Taiwan’s Foreign Minister says a trade deal with Canada is among the top ways Ottawa could help the self-governing island now as China ramps up efforts to isolate the territory and bring it under Beijing’s control.
Canada promised to begin exploratory talks on an investor protection deal with Taiwan in January but the federal government can’t yet say whether Ottawa is prepared to negotiate.
Joseph Wu, in an interview with foreign press in Taipei on Thursday, was asked what Prime Minister Justin Trudeau could do to help the Taiwanese.
He said a “big item” would be this foreign investment promotion and protection agreement, or FIPA, that could stimulate two-way trade by enshrining legal protections for Canadian investors in Taiwan as well as Taiwanese investors in Canada.
Such deals, often regarded as a stepping stone to a full free-trade agreement, would also help build economic ties with the Asian democracy of 24 million people as it faces an unrelenting campaign to isolate it.
China regards Taiwan as a renegade province, even though the Chinese Communist Party has never ruled the island since taking power on the mainland in 1949. It bristles against what it considers foreign interference in the matter and has reserved the right to use force to annex Taiwan, where Nationalist forces fled after they lost a civil war to the Communists.
China has been taking steps to cut off Taiwan from the international community, including denying it the chance to participate in global bodies such as the World Health Organization’s regular assemblies, and persuading those countries that recognize Taiwan as a sovereign country to sever relations.
In 2000, Taiwan had official diplomatic relations with 29 member states of the United Nations, as well as the Holy See, and today the number has dropped to 13 and the Vatican.
Canada has not recognized Taiwan as a sovereign state since 1970 when former prime minister Pierre Trudeau switched diplomatic relations to the Communist-led People’s Republic of China on the mainland.
International Trade Minister Mary Ng’s office said it had no response to Mr. Wu’s comments but in a statement to The Globe and Mail this month, Global Affairs spokesperson James Emmanuel Wanki said any decision on whether to start FIPA talks with Taiwan would be based on “Canadian commercial interests.”
In August, China’s People’s Liberation Army surrounded the island with warships and launched ballistic missiles over northern Taiwan to express its displeasure at U.S. House Speaker Nancy Pelosi’s visit to Taipei.
Mr. Wu on Thursday said Taipei would like Canada to keep sending its warships through the Taiwan Strait – a passage over which China claims sovereignty and jurisdiction. Canada and allies say there is a corridor in the Strait that is international waters and a Canadian warship makes the transit about once a year.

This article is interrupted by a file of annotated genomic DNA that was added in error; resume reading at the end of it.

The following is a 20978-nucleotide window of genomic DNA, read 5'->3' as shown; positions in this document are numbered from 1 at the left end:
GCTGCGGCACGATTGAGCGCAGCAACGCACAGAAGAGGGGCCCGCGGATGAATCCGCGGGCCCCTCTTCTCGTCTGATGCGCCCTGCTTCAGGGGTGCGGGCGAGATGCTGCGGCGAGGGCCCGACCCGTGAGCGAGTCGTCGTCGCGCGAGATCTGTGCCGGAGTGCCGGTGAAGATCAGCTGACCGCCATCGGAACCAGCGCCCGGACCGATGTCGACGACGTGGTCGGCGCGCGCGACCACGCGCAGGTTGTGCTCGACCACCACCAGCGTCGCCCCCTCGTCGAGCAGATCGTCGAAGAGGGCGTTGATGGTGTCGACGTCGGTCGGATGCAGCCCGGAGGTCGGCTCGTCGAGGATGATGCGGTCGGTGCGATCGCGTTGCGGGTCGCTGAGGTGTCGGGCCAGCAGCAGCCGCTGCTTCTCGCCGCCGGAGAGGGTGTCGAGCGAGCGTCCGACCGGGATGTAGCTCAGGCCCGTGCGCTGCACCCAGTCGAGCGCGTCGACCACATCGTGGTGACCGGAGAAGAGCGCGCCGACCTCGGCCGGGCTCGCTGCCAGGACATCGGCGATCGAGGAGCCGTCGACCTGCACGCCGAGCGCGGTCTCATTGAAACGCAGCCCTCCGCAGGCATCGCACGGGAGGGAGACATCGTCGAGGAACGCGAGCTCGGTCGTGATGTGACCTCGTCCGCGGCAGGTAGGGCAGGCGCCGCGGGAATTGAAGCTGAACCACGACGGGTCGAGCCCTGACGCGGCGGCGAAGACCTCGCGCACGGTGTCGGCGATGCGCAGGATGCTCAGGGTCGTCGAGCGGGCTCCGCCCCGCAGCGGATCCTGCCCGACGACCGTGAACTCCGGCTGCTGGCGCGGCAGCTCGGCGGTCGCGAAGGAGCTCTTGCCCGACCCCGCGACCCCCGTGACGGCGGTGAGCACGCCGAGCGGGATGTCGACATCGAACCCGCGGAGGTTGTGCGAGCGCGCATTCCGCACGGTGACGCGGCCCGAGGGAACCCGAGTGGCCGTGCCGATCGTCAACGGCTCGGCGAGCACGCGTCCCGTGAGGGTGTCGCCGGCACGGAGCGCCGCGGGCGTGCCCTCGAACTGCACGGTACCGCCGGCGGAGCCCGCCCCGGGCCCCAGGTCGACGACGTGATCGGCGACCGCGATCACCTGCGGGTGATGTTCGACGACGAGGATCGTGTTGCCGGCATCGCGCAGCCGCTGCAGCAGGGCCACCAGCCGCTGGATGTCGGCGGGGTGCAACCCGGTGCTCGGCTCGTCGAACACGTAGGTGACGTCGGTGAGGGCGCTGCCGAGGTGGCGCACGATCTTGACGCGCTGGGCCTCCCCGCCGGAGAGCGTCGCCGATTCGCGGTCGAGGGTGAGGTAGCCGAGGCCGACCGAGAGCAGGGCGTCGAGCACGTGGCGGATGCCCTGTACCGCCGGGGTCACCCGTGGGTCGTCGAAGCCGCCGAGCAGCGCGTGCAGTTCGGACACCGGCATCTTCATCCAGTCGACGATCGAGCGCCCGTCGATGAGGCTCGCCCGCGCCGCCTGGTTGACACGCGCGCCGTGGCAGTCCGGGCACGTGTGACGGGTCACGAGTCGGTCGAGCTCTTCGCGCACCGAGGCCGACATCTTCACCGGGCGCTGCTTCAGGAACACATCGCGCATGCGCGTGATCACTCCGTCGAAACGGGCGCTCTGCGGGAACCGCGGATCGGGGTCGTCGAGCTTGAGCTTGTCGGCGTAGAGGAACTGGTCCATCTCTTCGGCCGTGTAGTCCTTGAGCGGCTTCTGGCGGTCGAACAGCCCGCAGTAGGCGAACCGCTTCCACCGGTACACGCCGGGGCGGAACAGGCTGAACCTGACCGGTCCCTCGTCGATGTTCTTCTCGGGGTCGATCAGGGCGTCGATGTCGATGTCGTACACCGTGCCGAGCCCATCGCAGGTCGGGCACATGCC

“It shows Canadian interest in maintaining peace and stability in this area and we hope the Canadian government can continue to do that,” Taiwan’s Foreign Minister said.
Mr. Wu said China’s military drills and other pressure tactics it employed in August were a rehearsal for an attack. “They used this to practise their playbook of their future invasion,” he said.
Canada has talked about a trade investment deal with Taiwan before.
Mario Ste-Marie was Canada’s top diplomat in Taiwan between 2015 and July, 2018. He said delays in commencing FIPA talks with Taiwan during his time in Taipei always stemmed from fear of upsetting relations with China. “There was always something happening: a major visit of a Chinese minister to Canada or vice-versa,” he said.
Mr. Ste-Marie, now retired, said Taiwan in 2016 agreed to lift a temporary ban on Canadian beef, which it had imposed after an outbreak of mad cow disease in Alberta, on the understanding that Ottawa would reciprocate by signing a FIPA with Taipei. “They reopened the market ... and then we had to deliver our part of the deal, which was a FIPA. But it didn’t happen.”
He said this type of agreement to protect foreign investors is not complicated and could be quickly completed. “Frankly, it’s a negotiation that would last 48 hours. It’s a template.”
Mr. Ste-Marie said he’s getting signals that the Canadian government may be more willing to move on the FIPA now. But until this point, he has not had high expectations.
“So personally, unless there’s a clear strategy, a will to move on it and political backup, I am pretty skeptical.”
He said it’s in Canada’s interests to sign a FIPA with Taiwan because it would better protect the rights of Canadian investors there.